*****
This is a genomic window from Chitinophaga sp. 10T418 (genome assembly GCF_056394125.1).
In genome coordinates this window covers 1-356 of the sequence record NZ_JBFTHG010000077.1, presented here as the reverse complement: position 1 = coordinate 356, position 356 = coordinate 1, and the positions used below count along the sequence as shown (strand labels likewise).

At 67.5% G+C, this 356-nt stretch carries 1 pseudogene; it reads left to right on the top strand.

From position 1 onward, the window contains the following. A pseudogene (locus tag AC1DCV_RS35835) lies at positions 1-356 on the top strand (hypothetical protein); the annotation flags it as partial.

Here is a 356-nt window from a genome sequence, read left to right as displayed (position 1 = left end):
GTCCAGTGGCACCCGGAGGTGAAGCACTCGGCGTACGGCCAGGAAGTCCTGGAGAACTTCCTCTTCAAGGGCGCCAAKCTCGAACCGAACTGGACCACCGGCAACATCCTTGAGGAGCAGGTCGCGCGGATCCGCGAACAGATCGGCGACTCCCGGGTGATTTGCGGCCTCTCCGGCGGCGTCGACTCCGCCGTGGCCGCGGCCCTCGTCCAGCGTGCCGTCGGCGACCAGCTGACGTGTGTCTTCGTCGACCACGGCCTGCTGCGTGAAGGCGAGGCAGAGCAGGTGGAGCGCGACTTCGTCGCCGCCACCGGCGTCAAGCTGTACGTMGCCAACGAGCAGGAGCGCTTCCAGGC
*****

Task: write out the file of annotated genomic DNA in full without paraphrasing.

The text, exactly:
This is a genomic window from Chitinophaga sp. 10T418 (genome assembly GCF_056394125.1).
In genome coordinates this window covers 1-356 of the sequence record NZ_JBFTHG010000077.1, presented here as the reverse complement: position 1 = coordinate 356, position 356 = coordinate 1, and the positions used below count along the sequence as shown (strand labels likewise).

At 67.5% G+C, this 356-nt stretch carries 1 pseudogene; it reads left to right on the top strand.

From position 1 onward, the window contains the following. A pseudogene (locus tag AC1DCV_RS35835) lies at positions 1-356 on the top strand (hypothetical protein); the annotation flags it as partial.

Here is a 356-nt window from a genome sequence, read left to right as displayed (position 1 = left end):
GTCCAGTGGCACCCGGAGGTGAAGCACTCGGCGTACGGCCAGGAAGTCCTGGAGAACTTCCTCTTCAAGGGCGCCAAKCTCGAACCGAACTGGACCACCGGCAACATCCTTGAGGAGCAGGTCGCGCGGATCCGCGAACAGATCGGCGACTCCCGGGTGATTTGCGGCCTCTCCGGCGGCGTCGACTCCGCCGTGGCCGCGGCCCTCGTCCAGCGTGCCGTCGGCGACCAGCTGACGTGTGTCTTCGTCGACCACGGCCTGCTGCGTGAAGGCGAGGCAGAGCAGGTGGAGCGCGACTTCGTCGCCGCCACCGGCGTCAAGCTGTACGTMGCCAACGAGCAGGAGCGCTTCCAGGC